My boys and I enjoy playing a mobile version of the classic battleship game when we are waiting our turn at the barbershop. However, the artificial intelligence algorithm this specific game uses is so feeble that even my youngest son can consistently beat the computer player. So, I started thinking about improving the algorithm. I searched the web to see if there was already an established, dominant algorithm. Although I found several clever implementations, including one that used probabilities and another based upon a checkerboard pattern, I did not find one that I particularly enjoyed. After thinking about the problem further I came to the conclusion that this problem would be well suited for a dynamic programming algorithm.
From my perspective, the best approach to take when searching for the opponent’s ship is to target a square that is in the center of the longest line of unmarked squares. It would be even better to find a target which is at the intersection of two long lines of unchecked squares. To me, this is an effective divide and conquer approach similar in spirit to the concept of binary trees, the problem is finding an efficient algorithm. The problem seems to lend itself perfectly to the dynamic programming approach.
Despite its name, many programmers have never heard of dynamic programming. In all fairness, it is not really programming in that sense of the word, rather it is a mathematical method for dividing problems into smaller subproblems and then combing those parts to form an optimal solution. The “programming” portion of “dynamic programming” probably shares more in common with “television programming,” since they both involve using tables to organize data. The technique is taught in advanced computer science classes, so computer scientists and software engineers should be familiar with the technique.
Dynamic programming is a general technique which involves four basic steps: determine the structure of an optimal solution; recursively define values of the optimal solution; compute the optimal solution; and, if you need to know the optimal path in addition to the computed optimal solution value, construct the value formed by the path. The code on this page shows all of these parts, so it may help in understanding the technique.</div>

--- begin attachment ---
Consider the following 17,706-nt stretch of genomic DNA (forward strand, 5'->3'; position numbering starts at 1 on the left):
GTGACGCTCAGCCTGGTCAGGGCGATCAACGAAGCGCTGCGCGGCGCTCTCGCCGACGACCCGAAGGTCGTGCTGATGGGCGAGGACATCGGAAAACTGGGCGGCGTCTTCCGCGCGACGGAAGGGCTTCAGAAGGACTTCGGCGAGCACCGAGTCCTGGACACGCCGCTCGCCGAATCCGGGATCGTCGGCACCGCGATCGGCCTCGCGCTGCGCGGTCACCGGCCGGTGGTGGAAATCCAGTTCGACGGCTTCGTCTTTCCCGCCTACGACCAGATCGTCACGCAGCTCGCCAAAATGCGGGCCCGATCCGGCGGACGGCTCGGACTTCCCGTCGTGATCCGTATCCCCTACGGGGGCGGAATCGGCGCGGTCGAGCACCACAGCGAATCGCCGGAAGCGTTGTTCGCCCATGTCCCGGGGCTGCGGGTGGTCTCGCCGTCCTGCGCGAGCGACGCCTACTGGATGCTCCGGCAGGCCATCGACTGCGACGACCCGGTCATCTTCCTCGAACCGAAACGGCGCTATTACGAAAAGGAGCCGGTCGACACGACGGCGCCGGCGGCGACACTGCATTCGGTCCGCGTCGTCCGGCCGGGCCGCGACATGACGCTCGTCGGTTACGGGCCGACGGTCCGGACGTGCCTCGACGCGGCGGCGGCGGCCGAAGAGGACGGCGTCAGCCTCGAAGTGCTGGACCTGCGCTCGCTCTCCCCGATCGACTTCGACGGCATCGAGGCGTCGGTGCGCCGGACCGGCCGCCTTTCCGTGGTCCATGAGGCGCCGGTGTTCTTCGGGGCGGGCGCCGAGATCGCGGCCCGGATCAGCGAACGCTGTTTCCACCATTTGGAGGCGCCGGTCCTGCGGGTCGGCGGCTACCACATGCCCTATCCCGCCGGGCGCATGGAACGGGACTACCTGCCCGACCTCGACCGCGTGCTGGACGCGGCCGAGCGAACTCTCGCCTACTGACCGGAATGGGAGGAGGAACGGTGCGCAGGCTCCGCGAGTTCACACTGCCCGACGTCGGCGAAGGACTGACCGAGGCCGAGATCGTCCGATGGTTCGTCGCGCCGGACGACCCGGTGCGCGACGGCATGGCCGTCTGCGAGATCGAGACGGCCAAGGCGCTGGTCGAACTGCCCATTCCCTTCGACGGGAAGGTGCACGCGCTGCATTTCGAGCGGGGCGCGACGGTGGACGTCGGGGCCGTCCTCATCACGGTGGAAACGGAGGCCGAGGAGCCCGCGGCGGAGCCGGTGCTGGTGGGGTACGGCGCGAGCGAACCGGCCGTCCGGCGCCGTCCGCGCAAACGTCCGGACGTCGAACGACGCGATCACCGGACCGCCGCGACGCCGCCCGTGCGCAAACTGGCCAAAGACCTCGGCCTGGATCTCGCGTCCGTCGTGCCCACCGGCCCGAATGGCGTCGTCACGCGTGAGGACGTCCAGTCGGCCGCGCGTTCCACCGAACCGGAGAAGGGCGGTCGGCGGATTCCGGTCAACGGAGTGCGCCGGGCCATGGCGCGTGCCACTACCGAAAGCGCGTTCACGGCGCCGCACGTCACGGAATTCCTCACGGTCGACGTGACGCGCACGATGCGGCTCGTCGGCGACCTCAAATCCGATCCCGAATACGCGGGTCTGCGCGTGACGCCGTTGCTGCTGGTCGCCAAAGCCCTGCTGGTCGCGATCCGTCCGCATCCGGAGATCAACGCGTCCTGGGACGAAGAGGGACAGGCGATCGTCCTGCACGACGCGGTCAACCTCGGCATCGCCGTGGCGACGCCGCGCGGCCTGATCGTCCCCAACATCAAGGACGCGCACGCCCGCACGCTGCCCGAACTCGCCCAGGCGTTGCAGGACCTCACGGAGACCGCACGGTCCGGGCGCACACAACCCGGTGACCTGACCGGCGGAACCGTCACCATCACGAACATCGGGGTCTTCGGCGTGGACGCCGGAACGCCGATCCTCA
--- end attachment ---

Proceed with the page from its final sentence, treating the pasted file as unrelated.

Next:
The world has recently experienced an economic depression the likes of which have not been seen since the Great Depression. World leaders have been struggling for over three years to keep this economic calamity from destroying social institutions and precipitating war as the last one did. Of the tools and techniques that were used in the 1930s to restore American economic prosperity there is one that has been neglected. Not only has this tool remained unused during the current depression, but it has been actively attacked. That tool is organized labor.
Like other labor movements, the American labor movement began to appear with the onset of industrialization. In its early years American labor was weak, decentralized, and probably not classifiable as a movement. It was not until the Great Depression that unionization gained the institutional acceptance that it needed to truly become a movement. However, as Americans learned with the “Nobel Experiment” of Prohibition, laws and institutional changes cannot alter society without the acceptance of the people. The 1936 Akron Rubber Strike marks the moment when the ideas of policy makers met the hands of labor and the American labor movement began its ascent.
It can be demonstrated that the 1936 Akron Rubber Strike was a pivotal event by examining the changed attitude of Goodyear’s management team. Prior to the rubber strike Goodyear felt that it had the upper hand, while afterwards management’s tone was much more conciliatory. The chronology of events will establish that this change in attitude was caused by the workers themselves and not simply foisted upon the company and its employees by “professional strike leaders” as Goodyear’s president at the time asserted.1